Antidepressant medications represent the best established treatment for major depressive disorder, but there is little evidence that they have a specific pharmacological effect relative to pill placebo for patients with less severe depression.
Objective To estimate the relative benefit of medication vs placebo across a wide range of initial symptom severity in patients diagnosed with depression. Data Sources PubMed, PsycINFO, and the Cochrane Library databases were searched from January 1980 through March 2009, along with references from meta-analyses and reviews.
Study Selection Randomized placebo-controlled trials of antidepressants approved by the Food and Drug Administration in the treatment of major or minor depressive disorder were selected. Studies were included if their authors provided the requisite original data, they comprised adult outpatients, they included a medication vs placebo comparison for at least 6 weeks, they did not exclude patients on the basis of a placebo washout period, and they used the Hamilton Depression Rating Scale (HDRS). Data from 6 studies (718 patients) were included.
Data Extraction Individual patient-level data were obtained from study authors. Results Medication vs placebo differences varied substantially as a function of baseline severity. Among patients with HDRS scores below 23, Cohen d effect sizes for the difference between medication and placebo were estimated to be less than 0.20 (a standard definition of a small effect). Estimates of the magnitude of the superiority of medication over placebo increased with increases in baseline depression severity and crossed the threshold defined by the National Institute for Clinical Excellence for a clinically significant difference at a baseline HDRS score of 25.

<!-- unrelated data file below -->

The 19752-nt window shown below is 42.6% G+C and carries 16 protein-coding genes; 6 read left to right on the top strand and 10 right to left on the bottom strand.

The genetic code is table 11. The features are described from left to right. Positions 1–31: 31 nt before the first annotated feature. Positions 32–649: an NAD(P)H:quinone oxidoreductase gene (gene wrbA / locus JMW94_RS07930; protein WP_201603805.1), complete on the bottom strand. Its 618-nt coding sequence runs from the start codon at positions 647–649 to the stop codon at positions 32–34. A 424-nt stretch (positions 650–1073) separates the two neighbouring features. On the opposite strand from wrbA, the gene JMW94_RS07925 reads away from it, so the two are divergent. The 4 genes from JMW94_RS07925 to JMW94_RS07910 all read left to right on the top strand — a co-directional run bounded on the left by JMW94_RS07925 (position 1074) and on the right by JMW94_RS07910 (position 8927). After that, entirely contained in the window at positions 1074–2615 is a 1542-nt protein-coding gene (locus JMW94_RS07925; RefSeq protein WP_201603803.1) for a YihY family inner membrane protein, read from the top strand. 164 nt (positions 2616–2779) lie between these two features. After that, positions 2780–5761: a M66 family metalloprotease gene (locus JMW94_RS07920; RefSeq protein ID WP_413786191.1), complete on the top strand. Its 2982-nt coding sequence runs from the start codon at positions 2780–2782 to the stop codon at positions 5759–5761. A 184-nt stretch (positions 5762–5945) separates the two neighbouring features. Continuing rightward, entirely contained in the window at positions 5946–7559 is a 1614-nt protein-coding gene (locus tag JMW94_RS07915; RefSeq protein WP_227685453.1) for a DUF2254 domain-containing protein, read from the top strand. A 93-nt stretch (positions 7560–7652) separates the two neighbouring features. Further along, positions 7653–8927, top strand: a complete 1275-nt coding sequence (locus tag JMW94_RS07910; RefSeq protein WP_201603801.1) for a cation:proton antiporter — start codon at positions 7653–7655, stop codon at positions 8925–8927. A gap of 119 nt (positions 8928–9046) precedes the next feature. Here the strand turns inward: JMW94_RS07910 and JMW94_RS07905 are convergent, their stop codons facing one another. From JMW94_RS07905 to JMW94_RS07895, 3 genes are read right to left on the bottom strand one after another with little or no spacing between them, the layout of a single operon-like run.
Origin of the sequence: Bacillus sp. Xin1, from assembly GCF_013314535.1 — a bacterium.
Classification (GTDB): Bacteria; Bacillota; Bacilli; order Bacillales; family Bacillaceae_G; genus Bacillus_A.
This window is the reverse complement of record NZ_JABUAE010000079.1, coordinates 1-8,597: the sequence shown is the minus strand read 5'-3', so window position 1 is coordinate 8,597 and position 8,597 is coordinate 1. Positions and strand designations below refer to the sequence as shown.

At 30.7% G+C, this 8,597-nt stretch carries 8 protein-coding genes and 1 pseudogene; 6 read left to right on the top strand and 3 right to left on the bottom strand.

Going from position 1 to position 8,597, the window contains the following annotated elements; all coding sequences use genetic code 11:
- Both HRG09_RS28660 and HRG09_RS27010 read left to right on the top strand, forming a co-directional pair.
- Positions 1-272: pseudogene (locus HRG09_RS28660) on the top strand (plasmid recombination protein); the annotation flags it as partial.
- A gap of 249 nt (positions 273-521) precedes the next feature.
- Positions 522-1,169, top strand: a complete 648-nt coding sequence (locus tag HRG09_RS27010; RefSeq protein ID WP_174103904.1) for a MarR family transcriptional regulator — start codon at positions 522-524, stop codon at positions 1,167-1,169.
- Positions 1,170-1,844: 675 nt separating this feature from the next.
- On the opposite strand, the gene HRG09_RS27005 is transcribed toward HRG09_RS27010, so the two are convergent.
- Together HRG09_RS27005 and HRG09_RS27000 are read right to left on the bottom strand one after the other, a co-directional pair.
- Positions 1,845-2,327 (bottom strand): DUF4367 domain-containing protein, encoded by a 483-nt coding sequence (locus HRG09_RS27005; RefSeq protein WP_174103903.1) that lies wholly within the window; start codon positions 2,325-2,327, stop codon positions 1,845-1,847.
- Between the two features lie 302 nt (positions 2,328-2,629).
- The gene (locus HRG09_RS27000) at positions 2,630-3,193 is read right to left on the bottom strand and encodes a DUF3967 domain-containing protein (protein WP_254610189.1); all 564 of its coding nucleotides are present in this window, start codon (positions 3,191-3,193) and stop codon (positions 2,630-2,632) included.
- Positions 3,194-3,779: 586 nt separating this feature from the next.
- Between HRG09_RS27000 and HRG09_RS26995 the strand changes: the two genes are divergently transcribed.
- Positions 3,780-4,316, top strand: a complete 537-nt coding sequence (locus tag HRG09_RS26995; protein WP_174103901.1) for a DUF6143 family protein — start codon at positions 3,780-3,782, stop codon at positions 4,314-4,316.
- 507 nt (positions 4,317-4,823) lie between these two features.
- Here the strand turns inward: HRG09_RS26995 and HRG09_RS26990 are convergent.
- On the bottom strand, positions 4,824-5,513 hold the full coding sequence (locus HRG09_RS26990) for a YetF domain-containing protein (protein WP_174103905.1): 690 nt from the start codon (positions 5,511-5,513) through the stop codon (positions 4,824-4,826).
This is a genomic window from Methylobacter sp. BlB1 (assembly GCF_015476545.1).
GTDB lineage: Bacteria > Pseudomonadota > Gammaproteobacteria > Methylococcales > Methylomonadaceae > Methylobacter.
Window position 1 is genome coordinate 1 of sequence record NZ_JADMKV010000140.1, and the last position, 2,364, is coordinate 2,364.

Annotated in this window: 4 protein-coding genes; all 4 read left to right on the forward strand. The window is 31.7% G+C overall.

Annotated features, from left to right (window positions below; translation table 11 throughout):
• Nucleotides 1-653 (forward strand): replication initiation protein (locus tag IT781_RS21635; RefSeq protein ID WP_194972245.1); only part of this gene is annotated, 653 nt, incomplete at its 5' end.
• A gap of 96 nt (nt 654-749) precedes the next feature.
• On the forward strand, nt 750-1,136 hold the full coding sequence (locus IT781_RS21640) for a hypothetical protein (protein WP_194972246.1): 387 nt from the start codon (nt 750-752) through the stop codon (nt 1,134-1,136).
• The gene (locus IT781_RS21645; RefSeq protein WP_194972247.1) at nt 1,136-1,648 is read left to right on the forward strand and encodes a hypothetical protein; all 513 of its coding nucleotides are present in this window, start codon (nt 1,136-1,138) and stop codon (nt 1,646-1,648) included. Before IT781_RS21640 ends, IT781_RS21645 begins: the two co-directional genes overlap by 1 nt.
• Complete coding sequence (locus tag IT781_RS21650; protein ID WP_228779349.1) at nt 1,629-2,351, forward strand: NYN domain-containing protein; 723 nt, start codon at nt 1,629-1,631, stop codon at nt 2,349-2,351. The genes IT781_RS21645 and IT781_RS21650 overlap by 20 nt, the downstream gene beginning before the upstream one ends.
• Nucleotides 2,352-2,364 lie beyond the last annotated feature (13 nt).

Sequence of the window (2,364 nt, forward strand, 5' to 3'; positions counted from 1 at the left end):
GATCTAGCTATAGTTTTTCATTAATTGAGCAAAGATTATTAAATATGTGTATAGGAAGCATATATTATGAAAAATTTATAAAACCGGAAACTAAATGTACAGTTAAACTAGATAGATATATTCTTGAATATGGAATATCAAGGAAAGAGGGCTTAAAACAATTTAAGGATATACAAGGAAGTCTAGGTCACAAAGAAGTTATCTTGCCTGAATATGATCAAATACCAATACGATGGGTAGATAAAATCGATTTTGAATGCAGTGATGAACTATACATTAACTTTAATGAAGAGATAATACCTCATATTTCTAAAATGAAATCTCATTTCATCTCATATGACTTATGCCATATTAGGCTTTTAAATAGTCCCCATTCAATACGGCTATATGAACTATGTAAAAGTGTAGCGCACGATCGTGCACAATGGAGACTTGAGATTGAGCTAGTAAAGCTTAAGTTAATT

Conclusions The magnitude of benefit of antidepressant medication compared with placebo increases with severity of depression symptoms and may be minimal or nonexistent, on average, in patients with mild or moderate symptoms. For patients with very severe depression, the benefit of medications over placebo is substantial.
“What makes our findings surprising is the high level of depression symptom severity that appears to be required for clinically meaningful drug/placebo differences to emerge, particularly given the evidence that the majority of patients receiving ADM in clinical practice present with scores below these levels.”
http://www.plosmedicine.org/article/info:doi/10.1371/journal.pmed.0050045 Initial Severity and Antidepressant Benefits: February 26, 2008 A Meta-Analysis of Data Submitted to the Food and Drug Administration Irving Kirsch1*, Brett J. Deacon2, Tania B. Huedo-Medina3, Alan Scoboria4, Thomas J. Moore5, Blair T. Johnson3 1 Department of Psychology, University of Hull, Hull, United Kingdom, 2 University of
Drug–placebo differences in antidepressant efficacy increase as a function of baseline severity, but are relatively small even for severely depressed patients. The relationship between initial severity and antidepressant efficacy is attributable to decreased responsiveness to placebo among very severely depressed patients, rather than to increased responsiveness to medication.